AP Chemistry/Nuclear Chemistry

From Wikibooks, open books for an open world
Jump to navigation Jump to search
  • Nuclear chemistry is just arithmetic with two variables - charge and mass.
  • proton + electron = neutron
  • 2 protons + 2 neutrons = alpha particle (Helium-4 Nucleus)
  • electron = beta particle
  • energy = gamma ray emission
  • proton = neutron + positron

Nuclear Stability

[edit | edit source]
  • Anything with 83 protons (Bismuth) or more is radioactive. Small stable molecules have a neutron:proton ratio of approximately 1:1. More massive ones have a ratio of 1.5:1.
  • Isotopes can also be radioactive, an example of this is carbon-14 which is used in carbon dating only has 6 protons but is radioactive .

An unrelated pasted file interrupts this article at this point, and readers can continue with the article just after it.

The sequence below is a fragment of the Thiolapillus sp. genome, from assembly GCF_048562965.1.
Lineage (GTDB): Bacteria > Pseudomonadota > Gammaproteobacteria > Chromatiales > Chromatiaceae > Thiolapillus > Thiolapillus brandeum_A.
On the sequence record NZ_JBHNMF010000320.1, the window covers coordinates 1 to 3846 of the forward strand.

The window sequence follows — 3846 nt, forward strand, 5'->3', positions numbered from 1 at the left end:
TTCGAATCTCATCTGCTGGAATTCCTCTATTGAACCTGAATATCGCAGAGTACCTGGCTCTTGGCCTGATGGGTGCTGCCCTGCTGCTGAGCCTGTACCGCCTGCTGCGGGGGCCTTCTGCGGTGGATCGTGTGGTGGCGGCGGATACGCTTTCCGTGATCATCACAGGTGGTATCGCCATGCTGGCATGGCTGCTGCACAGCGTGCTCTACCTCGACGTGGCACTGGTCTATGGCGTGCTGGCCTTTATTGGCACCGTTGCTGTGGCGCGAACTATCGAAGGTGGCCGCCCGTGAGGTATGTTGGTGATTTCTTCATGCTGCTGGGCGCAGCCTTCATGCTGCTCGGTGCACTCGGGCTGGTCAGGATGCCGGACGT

Half Life

[edit | edit source]

The half life of an isotope is time it take for half of a sample to decay. It can vary from very small times(fraction of second) to millions of years. Knowing the half life of a substance allows radioactive dating to be done. The relative abundance of the isotopes in a sample compared to the original abundance can be used to determine the age of the specimen.

  • ln(percent remaining) = -k(time)
  • half-life = ln(2/k)